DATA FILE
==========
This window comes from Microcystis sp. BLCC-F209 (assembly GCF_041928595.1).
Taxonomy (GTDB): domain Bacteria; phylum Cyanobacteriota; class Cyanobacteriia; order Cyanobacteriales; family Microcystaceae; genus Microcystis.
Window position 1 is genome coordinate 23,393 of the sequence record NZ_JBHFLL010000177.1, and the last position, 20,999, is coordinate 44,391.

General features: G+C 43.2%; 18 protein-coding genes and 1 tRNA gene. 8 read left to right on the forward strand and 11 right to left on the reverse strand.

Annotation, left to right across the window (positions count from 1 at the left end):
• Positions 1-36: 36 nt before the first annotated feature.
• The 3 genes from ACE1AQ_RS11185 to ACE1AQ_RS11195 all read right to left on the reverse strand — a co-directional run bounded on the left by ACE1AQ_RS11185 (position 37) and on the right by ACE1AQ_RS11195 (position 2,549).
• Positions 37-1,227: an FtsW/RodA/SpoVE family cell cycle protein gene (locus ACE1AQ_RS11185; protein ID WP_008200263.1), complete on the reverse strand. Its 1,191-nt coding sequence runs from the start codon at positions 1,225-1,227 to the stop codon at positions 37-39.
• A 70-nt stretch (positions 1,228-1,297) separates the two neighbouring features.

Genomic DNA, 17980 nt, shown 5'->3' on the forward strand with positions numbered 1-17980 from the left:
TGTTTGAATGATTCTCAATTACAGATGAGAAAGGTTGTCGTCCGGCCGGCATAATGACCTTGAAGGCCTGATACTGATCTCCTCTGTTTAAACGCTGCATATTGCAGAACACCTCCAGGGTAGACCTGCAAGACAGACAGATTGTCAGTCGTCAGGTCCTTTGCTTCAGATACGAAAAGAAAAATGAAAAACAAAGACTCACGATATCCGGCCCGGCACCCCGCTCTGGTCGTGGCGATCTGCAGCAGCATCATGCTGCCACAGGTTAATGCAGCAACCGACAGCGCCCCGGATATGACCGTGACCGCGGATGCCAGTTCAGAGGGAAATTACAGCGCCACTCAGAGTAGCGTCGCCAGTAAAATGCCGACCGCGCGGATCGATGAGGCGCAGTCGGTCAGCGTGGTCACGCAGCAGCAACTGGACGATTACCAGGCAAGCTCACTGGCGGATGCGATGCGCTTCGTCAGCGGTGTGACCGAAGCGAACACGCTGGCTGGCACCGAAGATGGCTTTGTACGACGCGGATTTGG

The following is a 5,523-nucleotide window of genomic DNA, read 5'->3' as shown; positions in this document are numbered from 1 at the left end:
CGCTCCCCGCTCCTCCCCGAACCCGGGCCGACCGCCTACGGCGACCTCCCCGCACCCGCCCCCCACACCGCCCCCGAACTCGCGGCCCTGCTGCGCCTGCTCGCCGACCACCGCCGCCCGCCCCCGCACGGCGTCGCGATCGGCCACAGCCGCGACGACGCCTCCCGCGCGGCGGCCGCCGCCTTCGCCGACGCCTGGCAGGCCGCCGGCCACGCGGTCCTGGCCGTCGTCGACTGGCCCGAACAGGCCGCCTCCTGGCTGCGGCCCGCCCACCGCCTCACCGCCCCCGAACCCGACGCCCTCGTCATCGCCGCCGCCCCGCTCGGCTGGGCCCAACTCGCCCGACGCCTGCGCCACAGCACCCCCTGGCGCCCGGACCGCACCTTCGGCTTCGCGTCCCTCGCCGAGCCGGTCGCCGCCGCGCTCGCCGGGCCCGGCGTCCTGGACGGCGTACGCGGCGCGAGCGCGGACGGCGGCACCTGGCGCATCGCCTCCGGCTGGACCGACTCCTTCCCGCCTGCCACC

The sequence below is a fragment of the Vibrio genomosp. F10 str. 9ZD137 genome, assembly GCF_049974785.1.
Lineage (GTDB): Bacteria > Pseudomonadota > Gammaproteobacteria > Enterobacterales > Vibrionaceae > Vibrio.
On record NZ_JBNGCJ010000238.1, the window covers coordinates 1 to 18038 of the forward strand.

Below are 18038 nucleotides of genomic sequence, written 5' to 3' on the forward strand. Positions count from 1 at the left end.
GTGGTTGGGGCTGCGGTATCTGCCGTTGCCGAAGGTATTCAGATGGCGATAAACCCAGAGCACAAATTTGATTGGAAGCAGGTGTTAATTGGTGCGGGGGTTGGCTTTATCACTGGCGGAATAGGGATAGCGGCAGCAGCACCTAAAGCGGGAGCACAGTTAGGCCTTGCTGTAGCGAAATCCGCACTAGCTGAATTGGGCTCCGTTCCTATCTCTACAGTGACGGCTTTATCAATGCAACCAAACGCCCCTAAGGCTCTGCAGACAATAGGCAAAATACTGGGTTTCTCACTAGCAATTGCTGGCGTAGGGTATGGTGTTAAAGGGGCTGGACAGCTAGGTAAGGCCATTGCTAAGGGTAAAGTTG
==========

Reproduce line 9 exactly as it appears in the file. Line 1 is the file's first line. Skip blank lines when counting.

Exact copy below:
• A 70-nt stretch (positions 1,228-1,297) separates the two neighbouring features.